The squadron commander would lead the wedge, being the most visible and easiest position from where he could guide the rest of the formation. In a solid wedge, each squadron of 200 men would be 20-men deep and 20-men wide at its base. The wedge could also be hollow which would give the formation a greater size.
Why were the Macedonian cavalry so effective?
Combined with the use of the xyston lance, the wedge formation was devastating at disrupting enemy lines and creating panic. The narrowness of its head meant that the leading horse could exploit and charge through even small gaps in an enemy line. The cavalrymen behind would follow and very quickly the opposing formation would be shattered, which the following infantry would exploit.
Philip knew that used correctly, the shock element of his new-look companions trained in the wedge formation would be devastating.
The wedge was not faultless in its design. Regardless of how much rigorous training Philip provided his companions or of how formidable the Macedonian steeds were, the wedge would only prove devastating if there was a gap in the enemy lines for the horse to charge through.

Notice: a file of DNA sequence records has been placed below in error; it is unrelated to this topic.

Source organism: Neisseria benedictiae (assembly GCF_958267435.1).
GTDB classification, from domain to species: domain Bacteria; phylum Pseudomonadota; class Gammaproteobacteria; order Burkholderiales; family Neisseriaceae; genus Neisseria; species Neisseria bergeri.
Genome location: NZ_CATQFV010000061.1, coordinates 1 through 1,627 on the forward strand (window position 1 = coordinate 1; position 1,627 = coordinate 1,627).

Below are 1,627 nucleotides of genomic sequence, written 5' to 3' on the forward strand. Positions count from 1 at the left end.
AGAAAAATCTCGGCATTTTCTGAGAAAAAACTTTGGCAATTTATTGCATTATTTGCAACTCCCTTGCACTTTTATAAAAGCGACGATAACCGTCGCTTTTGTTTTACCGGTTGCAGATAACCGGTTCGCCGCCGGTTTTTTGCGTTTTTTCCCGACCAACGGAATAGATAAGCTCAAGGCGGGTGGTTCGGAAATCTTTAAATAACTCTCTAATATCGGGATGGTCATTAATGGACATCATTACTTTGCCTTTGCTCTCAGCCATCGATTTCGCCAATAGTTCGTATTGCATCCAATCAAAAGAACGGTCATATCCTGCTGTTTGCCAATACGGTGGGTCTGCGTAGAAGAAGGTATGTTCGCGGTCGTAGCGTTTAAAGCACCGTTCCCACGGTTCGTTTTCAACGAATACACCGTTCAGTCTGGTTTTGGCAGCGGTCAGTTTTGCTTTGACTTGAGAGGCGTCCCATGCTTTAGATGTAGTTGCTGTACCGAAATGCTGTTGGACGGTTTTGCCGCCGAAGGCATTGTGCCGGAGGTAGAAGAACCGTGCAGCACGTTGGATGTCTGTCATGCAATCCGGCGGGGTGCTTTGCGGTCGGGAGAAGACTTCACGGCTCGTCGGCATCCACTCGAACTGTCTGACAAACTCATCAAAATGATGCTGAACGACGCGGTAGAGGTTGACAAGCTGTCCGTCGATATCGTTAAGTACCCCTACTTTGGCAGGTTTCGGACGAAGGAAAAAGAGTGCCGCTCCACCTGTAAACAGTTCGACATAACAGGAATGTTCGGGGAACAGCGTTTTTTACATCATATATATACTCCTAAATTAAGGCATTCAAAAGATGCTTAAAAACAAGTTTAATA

No matter how disciplined its training, a horse would never charge into a solid unbroken infantry phalanx standing its ground; instead it would shy away and refuse to run into a cohesive line of spears. Any impetus of the charge would be lost. If the wedge was to be effective, they had to first disrupt the enemy formation and create gaps. This was what his new-look infantry was for.
Fighting in unison
Armed with lines of deadly sarissae, the offensive power of the Macedonian phalanx, supported by both archers and javelin men, was perfect for shattering the cohesion of enemy formations: being also under fire from both javelins and arrows, their foe would struggle to oppose the sarissae with the shorter length of their own weapons.